A national pessimist suffers a kind of exile from his own future, but he can still visit happier outcomes, on a kind of spiritual visa. Over time, he may even be accepted by the natives, and find a new home. Americans are particularly well-prepared to make this transition, because our national identity, paradoxically, is already built on the cancellation of nationality, on immigration and nothing else. Our new citizenship may not be full and authentic, of the blood and soil, but neither is the one with which we are born. The American idea at inception had before it a vast national phase to undergo, but what defined the American nation was that it was not and never could be a nation like the others: The idea of a new world had to take on a purpose-fabricated national costume for us to assume and sustain a place within the world of nations, but the realization of our idea could never have been contained in a merely national destiny. For the same reason, the victory of our "Greatest Generation," at our national apogee, was the victory over ultra-nationalism, in favor of a new international system implying the supersession of nations, justifiable as an American national project strictly on that basis. All of our history since that time has been governed by the same paradox of nationalized internationalism, but from the other, declining side, as accompanied by the conversion of American energy into mere mass - the accumulation of material wealth alongside the decay of national institutions.
We can therefore look forward to the completion of our creative self-destruction with greater hope, or at least with greater equanimity, than others in our approximate position have been able to muster. What we stand to lose is everything we never really thought was worth having. What we stand to gain is what we always sought.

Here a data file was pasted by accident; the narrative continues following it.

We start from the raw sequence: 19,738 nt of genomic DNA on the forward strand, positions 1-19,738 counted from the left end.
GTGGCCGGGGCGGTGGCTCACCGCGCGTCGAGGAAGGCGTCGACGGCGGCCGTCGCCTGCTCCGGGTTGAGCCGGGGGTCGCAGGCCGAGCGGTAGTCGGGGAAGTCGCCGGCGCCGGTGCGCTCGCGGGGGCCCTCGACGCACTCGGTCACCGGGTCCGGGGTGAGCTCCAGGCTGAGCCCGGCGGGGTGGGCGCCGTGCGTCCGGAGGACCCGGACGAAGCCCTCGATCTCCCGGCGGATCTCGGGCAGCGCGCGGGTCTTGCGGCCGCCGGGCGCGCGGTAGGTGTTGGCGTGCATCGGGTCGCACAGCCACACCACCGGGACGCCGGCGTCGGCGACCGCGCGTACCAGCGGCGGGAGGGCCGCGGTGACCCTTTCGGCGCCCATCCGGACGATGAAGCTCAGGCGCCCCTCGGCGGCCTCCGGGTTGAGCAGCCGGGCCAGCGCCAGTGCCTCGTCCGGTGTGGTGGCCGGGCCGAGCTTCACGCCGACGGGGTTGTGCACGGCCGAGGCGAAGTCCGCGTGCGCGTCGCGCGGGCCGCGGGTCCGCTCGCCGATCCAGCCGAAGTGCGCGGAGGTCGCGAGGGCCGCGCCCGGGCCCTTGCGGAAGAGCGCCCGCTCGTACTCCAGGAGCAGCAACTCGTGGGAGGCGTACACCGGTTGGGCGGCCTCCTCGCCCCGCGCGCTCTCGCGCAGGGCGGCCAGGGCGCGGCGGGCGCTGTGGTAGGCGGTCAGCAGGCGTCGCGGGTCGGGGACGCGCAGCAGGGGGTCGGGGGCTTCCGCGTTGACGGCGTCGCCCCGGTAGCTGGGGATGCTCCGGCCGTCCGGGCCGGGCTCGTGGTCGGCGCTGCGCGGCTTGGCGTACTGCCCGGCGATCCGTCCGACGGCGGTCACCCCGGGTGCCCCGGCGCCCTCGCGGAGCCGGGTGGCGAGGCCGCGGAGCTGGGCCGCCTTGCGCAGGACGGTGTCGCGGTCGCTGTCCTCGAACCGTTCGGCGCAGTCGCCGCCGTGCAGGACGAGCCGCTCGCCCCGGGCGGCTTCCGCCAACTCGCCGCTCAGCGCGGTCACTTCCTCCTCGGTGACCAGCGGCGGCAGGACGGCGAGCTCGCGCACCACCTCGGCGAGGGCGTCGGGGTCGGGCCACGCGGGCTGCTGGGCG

The Drones as symbol refer us to a tyrannical, imperial, not merely mechanical but super-biological or super-organic, invulnerable, temporally and geographically unbounded, and most of all cruelly lethal power that has already annihilated the human being ideally before it sends its "Hellfire" missile at him to finish the job, while also morally annihilating the distant human pilots and their masters, the latter group eventually including all of us who benefit or who possess a moral share in the program as citizens of a democratic republic.
The Stationary Chait August 3, 2012 The two main alternatives that are put forward and passionately defended by partisans are utopian, not because they are particularly imaginative, but merely because they cannot be implemented. They cannot be implemented, or no one can quite be bothered to implement them, in part because we seem to be heading to where they lead, or…
Don’t Read “Don’t Read the Comments” Comments September 20, 2014 "Don't Read Comments" (@AvoidComments) says: Yes, sometimes comment sections contain insight and reasoned discussion. But do you really want to take that chance? The tweet was originally submitted on September 9, and re-tweeted yesterday, September 20, by Cathy Young (@CathyYoung63, an interesting writer and excellent "follow"). The more I look at it, the less well…
What’s So Funny about Degradation and Ultimate Destruction? October 9, 2014 If I find the time, I will finish and publish a more developed piece on America's stance toward the Islamic State, partly in response to a post on by Adam Elkus and Nick Prime that, in the process of proposing a theory for understanding and formulating American anti-IS strategy and policy, happened to link to…